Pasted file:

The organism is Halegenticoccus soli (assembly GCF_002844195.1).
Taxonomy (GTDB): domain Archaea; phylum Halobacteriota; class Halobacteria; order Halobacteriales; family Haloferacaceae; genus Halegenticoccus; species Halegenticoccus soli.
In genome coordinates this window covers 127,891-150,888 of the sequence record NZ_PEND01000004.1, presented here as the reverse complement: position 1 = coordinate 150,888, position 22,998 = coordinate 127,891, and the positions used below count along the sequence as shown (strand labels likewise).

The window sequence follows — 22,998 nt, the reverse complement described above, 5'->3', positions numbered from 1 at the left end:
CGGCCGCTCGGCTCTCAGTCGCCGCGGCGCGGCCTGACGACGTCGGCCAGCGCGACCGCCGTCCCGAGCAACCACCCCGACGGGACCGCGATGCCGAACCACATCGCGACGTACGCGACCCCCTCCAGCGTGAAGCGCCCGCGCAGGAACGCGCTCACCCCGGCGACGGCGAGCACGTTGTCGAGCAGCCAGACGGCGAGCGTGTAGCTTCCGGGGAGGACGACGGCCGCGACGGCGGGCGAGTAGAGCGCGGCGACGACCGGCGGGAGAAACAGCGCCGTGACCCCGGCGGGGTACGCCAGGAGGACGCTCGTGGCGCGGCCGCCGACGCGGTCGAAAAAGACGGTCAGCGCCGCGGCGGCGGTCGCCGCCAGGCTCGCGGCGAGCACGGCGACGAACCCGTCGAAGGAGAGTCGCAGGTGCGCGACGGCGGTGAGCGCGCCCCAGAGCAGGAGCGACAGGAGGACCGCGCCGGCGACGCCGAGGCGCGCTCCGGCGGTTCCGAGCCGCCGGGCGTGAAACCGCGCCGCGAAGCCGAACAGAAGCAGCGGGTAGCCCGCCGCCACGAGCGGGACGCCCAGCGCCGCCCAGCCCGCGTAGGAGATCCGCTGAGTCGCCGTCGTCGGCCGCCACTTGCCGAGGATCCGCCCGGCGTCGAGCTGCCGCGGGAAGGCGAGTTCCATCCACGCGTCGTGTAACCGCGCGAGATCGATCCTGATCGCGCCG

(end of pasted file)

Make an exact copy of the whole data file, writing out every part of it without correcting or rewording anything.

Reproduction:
The organism is Halegenticoccus soli (assembly GCF_002844195.1).
Taxonomy (GTDB): domain Archaea; phylum Halobacteriota; class Halobacteria; order Halobacteriales; family Haloferacaceae; genus Halegenticoccus; species Halegenticoccus soli.
In genome coordinates this window covers 127,891-150,888 of the sequence record NZ_PEND01000004.1, presented here as the reverse complement: position 1 = coordinate 150,888, position 22,998 = coordinate 127,891, and the positions used below count along the sequence as shown (strand labels likewise).

The window sequence follows — 22,998 nt, the reverse complement described above, 5'->3', positions numbered from 1 at the left end:
CGGCCGCTCGGCTCTCAGTCGCCGCGGCGCGGCCTGACGACGTCGGCCAGCGCGACCGCCGTCCCGAGCAACCACCCCGACGGGACCGCGATGCCGAACCACATCGCGACGTACGCGACCCCCTCCAGCGTGAAGCGCCCGCGCAGGAACGCGCTCACCCCGGCGACGGCGAGCACGTTGTCGAGCAGCCAGACGGCGAGCGTGTAGCTTCCGGGGAGGACGACGGCCGCGACGGCGGGCGAGTAGAGCGCGGCGACGACCGGCGGGAGAAACAGCGCCGTGACCCCGGCGGGGTACGCCAGGAGGACGCTCGTGGCGCGGCCGCCGACGCGGTCGAAAAAGACGGTCAGCGCCGCGGCGGCGGTCGCCGCCAGGCTCGCGGCGAGCACGGCGACGAACCCGTCGAAGGAGAGTCGCAGGTGCGCGACGGCGGTGAGCGCGCCCCAGAGCAGGAGCGACAGGAGGACCGCGCCGGCGACGCCGAGGCGCGCTCCGGCGGTTCCGAGCCGCCGGGCGTGAAACCGCGCCGCGAAGCCGAACAGAAGCAGCGGGTAGCCCGCCGCCACGAGCGGGACGCCCAGCGCCGCCCAGCCCGCGTAGGAGATCCGCTGAGTCGCCGTCGTCGGCCGCCACTTGCCGAGGATCCGCCCGGCGTCGAGCTGCCGCGGGAAGGCGAGTTCCATCCACGCGTCGTGTAACCGCGCGAGATCGATCCTGATCGCGCCG